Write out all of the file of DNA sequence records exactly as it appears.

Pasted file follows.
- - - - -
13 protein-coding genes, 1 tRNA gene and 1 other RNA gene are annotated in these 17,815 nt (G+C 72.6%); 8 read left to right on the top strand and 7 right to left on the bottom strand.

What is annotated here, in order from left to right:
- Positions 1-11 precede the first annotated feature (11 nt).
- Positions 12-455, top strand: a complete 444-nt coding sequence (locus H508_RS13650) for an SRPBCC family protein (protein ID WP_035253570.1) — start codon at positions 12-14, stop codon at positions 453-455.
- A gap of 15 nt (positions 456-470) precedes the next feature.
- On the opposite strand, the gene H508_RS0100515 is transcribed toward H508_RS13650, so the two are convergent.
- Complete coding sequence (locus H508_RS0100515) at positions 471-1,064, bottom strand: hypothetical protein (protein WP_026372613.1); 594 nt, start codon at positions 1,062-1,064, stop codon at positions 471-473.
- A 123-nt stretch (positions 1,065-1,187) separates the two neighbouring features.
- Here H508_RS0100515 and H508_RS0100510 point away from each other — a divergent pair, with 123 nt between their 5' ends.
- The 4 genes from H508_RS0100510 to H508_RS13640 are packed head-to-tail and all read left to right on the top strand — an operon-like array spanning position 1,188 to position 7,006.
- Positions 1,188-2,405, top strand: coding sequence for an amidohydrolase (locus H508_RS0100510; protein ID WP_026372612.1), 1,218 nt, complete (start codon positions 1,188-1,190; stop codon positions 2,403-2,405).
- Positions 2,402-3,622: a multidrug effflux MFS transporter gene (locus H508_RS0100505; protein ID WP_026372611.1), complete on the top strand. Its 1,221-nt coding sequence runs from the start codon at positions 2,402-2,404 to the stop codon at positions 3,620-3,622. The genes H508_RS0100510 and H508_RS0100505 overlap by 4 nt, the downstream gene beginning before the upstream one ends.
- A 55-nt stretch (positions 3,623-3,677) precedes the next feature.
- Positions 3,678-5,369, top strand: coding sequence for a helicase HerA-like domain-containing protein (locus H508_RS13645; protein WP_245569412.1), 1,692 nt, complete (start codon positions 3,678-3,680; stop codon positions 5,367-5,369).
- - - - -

13 protein-coding genes, 1 tRNA gene and 1 other RNA gene are annotated in these 17,815 nt (G+C 72.6%); 8 read left to right on the top strand and 7 right to left on the bottom strand.

What is annotated here, in order from left to right:
- Positions 1-11 precede the first annotated feature (11 nt).
- Positions 12-455, top strand: a complete 444-nt coding sequence (locus H508_RS13650) for an SRPBCC family protein (protein ID WP_035253570.1) — start codon at positions 12-14, stop codon at positions 453-455.
- A gap of 15 nt (positions 456-470) precedes the next feature.
- On the opposite strand, the gene H508_RS0100515 is transcribed toward H508_RS13650, so the two are convergent.
- Complete coding sequence (locus H508_RS0100515) at positions 471-1,064, bottom strand: hypothetical protein (protein WP_026372613.1); 594 nt, start codon at positions 1,062-1,064, stop codon at positions 471-473.
- A 123-nt stretch (positions 1,065-1,187) separates the two neighbouring features.
- Here H508_RS0100515 and H508_RS0100510 point away from each other — a divergent pair, with 123 nt between their 5' ends.
- The 4 genes from H508_RS0100510 to H508_RS13640 are packed head-to-tail and all read left to right on the top strand — an operon-like array spanning position 1,188 to position 7,006.
- Positions 1,188-2,405, top strand: coding sequence for an amidohydrolase (locus H508_RS0100510; protein ID WP_026372612.1), 1,218 nt, complete (start codon positions 1,188-1,190; stop codon positions 2,403-2,405).
- Positions 2,402-3,622: a multidrug effflux MFS transporter gene (locus H508_RS0100505; protein ID WP_026372611.1), complete on the top strand. Its 1,221-nt coding sequence runs from the start codon at positions 2,402-2,404 to the stop codon at positions 3,620-3,622. The genes H508_RS0100510 and H508_RS0100505 overlap by 4 nt, the downstream gene beginning before the upstream one ends.
- A 55-nt stretch (positions 3,623-3,677) precedes the next feature.
- Positions 3,678-5,369, top strand: coding sequence for a helicase HerA-like domain-containing protein (locus H508_RS13645; protein WP_245569412.1), 1,692 nt, complete (start codon positions 3,678-3,680; stop codon positions 5,367-5,369).